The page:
Endjin spend a lot of time working with start ups and businesses who are pivoting into new product areas. They are usually operating under fierce resource constraints, and this has an impact on the way in which they can approach their development program.
We’ve evolved a principles-based approach to the new product development process which can be applied to a wide variety of businesses. It’s based on the MIT disciplined entrepreneurship approach, incorporating great tools like the Value Proposition Canvas and the Business Model Canvas.
In this series, we’re going to look at an example of a “lean” new product development process, applying these principles, and looking at some of the caveats.
There are 10 parts in the series, of which this is part 5.
3) Understanding the Beachhead Market
4) Competitive Positioning
5) Getting to paying customers
6) Follow-on markets
7) Business model design
10) Organizational structures to support this model
Part 5: Getting to paying customers
Ultimately (however long you can put it off for by taking investment), you don’t have a business if people aren’t paying you more money than it costs to develop, acquire the customer, deliver it to them, and support them for their whole lifetime with the product.
Before we even think about what revenue model(s) we’re going to adopt, or the pricing strategy, we need to understand how our customers make purchases. If you think “well – they just click the button in the app store and drop their $1.49” – then you’ve forgotten about the whole customer lifecycle we sketched out earlier. How did they become aware of you? What processes were involved in their buying decision? Who influenced the purchasing decision? Even for an app that’s complex – and very different for different types of app targeting different audiences.
You also need to consider the initial purchase, and any follow-on purchases they might make, or any companion/partner purchases they want/need to make at the same time. (App builders don’t get rich off the fraction of the $1.49 they make from the initial app store purchase.)
18) Define the customer’s decision making unit (0.5 – 1 day)
We’re going to look back at our whole customer lifecycle and build a sketch of their Decision Making Unit (DMU).
First, we look at the sketch personae we did for the participants in the buying process as one or more of
- Budget holder
We then add any key information about those participants. You might like to include things like
- Size of budget
- Sentiment (strongly positive, positive, neutral, negative, strongly negative)
- Motivations & Drivers
A good way to capture this is on a Decision Making Unit Canvas. Here’s an example:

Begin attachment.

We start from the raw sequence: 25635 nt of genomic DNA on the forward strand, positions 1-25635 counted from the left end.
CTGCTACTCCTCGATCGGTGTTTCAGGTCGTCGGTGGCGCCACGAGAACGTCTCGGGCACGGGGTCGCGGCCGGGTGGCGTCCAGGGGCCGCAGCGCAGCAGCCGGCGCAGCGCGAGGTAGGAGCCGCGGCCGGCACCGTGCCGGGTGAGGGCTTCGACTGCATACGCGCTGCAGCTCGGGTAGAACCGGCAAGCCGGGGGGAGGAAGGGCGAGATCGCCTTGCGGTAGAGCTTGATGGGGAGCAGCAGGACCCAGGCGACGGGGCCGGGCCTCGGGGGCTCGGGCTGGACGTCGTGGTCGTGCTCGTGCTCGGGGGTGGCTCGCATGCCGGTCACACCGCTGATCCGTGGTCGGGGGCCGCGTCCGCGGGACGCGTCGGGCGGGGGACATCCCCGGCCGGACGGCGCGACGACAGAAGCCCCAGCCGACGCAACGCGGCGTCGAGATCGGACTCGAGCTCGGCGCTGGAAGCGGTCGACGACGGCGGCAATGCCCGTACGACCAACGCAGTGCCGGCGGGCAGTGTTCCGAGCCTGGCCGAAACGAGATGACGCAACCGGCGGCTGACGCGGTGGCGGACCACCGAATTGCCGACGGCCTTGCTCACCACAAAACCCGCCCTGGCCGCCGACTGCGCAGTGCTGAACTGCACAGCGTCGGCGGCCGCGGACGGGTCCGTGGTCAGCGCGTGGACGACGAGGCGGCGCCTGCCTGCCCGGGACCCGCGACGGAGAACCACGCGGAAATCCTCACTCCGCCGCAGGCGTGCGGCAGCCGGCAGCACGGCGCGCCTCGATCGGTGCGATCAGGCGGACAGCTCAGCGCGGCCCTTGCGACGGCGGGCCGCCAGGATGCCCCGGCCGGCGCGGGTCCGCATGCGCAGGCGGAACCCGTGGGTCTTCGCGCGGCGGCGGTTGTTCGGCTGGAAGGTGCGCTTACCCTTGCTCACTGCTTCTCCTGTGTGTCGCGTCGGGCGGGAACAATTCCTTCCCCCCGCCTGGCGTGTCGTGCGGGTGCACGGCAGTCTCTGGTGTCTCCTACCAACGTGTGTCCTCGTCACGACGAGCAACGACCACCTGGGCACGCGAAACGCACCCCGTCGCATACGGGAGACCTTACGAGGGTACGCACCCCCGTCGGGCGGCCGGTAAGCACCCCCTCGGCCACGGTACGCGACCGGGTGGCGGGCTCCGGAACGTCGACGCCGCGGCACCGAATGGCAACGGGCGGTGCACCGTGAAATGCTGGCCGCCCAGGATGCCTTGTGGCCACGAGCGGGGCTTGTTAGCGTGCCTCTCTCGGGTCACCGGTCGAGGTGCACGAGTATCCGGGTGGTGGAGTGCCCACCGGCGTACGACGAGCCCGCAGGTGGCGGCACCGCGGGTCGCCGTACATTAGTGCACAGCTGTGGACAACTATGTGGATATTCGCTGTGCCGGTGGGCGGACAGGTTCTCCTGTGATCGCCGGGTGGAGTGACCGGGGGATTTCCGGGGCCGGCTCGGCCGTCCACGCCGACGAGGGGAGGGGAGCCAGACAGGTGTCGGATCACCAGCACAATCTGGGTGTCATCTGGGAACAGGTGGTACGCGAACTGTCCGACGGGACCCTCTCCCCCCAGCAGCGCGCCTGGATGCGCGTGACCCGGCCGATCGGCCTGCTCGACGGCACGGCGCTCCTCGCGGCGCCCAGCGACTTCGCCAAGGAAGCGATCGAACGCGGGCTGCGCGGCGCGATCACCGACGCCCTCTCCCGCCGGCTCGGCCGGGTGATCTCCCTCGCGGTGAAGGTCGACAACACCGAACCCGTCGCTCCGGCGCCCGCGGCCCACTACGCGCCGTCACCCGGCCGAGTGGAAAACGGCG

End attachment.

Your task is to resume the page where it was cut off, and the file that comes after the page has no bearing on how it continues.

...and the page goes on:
This gives us a clearer idea of the people involved in the process. Remember that you can use all the usual techniques of interviews, focus groups and online quizzes / surveys to flesh out any serious assumptions and uncertainty in the process – but don’t go overboard. Get to a level of detail and confidence you are happy with and move on.
No go metrics
There is a mix of objective and subjective metrics you could use at this stage, such as:
- Key participants in the DMU have overall negative sentiment towards our offering
- DMU is inaccessible to our team (e.g. couldn’t establish contact with key decision makers while trying to map the DMU)
19) Define the customer acquisition process (0.5 – 2 day)
Next, we’re going to build on the full life cycle use case and fill in some detail around the whole customer acquisition process, from first awareness through to purchasing.
The additional detail we’re going to look for will include:
- An estimate of the length of each step in the lifecycle
- Any hidden obstacles (e.g. budget cycle, regulatory & compliance) that will impact on the timeline
- An estimate of the resources needed during the sales cycle e.g.
- press & PR
- technical specialists
- deployment specialists
- business development
We can then use that to estimate the total length of the sales cycle.
No go metrics
The length of the sales cycle or the resources required are not sustainable at our current project budget.
So, we’ve sketched out our sales engagement process for our target customer, and now have a pretty strong understanding of the characteristics of our beachhead market; but we still don’t know how we are going to charge them for our product, or how much; we’ll be investigating that in Part 7.
First, though, we’re going to take a brief detour and look at Follow on Markets in Part 6 of the series.
Read more in the series